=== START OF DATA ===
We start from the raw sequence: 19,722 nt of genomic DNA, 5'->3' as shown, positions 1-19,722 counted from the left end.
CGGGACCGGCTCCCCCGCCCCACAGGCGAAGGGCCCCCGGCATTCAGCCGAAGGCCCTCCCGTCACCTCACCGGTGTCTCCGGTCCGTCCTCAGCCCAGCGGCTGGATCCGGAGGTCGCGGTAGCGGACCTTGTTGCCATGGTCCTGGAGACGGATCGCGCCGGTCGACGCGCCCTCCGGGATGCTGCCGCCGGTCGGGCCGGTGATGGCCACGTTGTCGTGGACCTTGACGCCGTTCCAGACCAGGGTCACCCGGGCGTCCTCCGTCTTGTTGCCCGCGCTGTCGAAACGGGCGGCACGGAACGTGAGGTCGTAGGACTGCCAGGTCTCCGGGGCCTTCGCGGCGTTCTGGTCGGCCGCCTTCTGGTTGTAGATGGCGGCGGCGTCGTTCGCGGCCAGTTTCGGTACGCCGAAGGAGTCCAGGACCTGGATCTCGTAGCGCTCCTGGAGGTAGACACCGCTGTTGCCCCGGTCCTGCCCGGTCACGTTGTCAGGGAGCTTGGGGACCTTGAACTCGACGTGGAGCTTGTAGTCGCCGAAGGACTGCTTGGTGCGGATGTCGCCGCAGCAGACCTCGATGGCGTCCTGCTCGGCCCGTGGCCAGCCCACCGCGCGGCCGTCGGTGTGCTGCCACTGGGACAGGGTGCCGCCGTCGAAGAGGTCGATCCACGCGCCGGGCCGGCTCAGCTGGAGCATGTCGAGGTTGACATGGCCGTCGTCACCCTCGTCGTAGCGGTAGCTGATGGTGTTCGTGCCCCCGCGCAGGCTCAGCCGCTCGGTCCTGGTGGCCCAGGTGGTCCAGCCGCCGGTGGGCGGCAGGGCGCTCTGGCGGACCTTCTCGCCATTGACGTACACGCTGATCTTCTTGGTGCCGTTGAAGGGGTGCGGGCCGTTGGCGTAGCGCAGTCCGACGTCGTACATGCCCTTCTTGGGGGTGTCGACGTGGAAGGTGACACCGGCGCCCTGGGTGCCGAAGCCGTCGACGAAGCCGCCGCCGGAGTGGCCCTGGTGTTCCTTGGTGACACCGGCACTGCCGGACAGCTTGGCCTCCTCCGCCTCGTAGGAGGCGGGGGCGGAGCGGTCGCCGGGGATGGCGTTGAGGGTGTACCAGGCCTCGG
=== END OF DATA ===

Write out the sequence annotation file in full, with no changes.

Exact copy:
We start from the raw sequence: 19,722 nt of genomic DNA, 5'->3' as shown, positions 1-19,722 counted from the left end.
CGGGACCGGCTCCCCCGCCCCACAGGCGAAGGGCCCCCGGCATTCAGCCGAAGGCCCTCCCGTCACCTCACCGGTGTCTCCGGTCCGTCCTCAGCCCAGCGGCTGGATCCGGAGGTCGCGGTAGCGGACCTTGTTGCCATGGTCCTGGAGACGGATCGCGCCGGTCGACGCGCCCTCCGGGATGCTGCCGCCGGTCGGGCCGGTGATGGCCACGTTGTCGTGGACCTTGACGCCGTTCCAGACCAGGGTCACCCGGGCGTCCTCCGTCTTGTTGCCCGCGCTGTCGAAACGGGCGGCACGGAACGTGAGGTCGTAGGACTGCCAGGTCTCCGGGGCCTTCGCGGCGTTCTGGTCGGCCGCCTTCTGGTTGTAGATGGCGGCGGCGTCGTTCGCGGCCAGTTTCGGTACGCCGAAGGAGTCCAGGACCTGGATCTCGTAGCGCTCCTGGAGGTAGACACCGCTGTTGCCCCGGTCCTGCCCGGTCACGTTGTCAGGGAGCTTGGGGACCTTGAACTCGACGTGGAGCTTGTAGTCGCCGAAGGACTGCTTGGTGCGGATGTCGCCGCAGCAGACCTCGATGGCGTCCTGCTCGGCCCGTGGCCAGCCCACCGCGCGGCCGTCGGTGTGCTGCCACTGGGACAGGGTGCCGCCGTCGAAGAGGTCGATCCACGCGCCGGGCCGGCTCAGCTGGAGCATGTCGAGGTTGACATGGCCGTCGTCACCCTCGTCGTAGCGGTAGCTGATGGTGTTCGTGCCCCCGCGCAGGCTCAGCCGCTCGGTCCTGGTGGCCCAGGTGGTCCAGCCGCCGGTGGGCGGCAGGGCGCTCTGGCGGACCTTCTCGCCATTGACGTACACGCTGATCTTCTTGGTGCCGTTGAAGGGGTGCGGGCCGTTGGCGTAGCGCAGTCCGACGTCGTACATGCCCTTCTTGGGGGTGTCGACGTGGAAGGTGACACCGGCGCCCTGGGTGCCGAAGCCGTCGACGAAGCCGCCGCCGGAGTGGCCCTGGTGTTCCTTGGTGACACCGGCACTGCCGGACAGCTTGGCCTCCTCCGCCTCGTAGGAGGCGGGGGCGGAGCGGTCGCCGGGGATGGCGTTGAGGGTGTACCAGGCCTCGG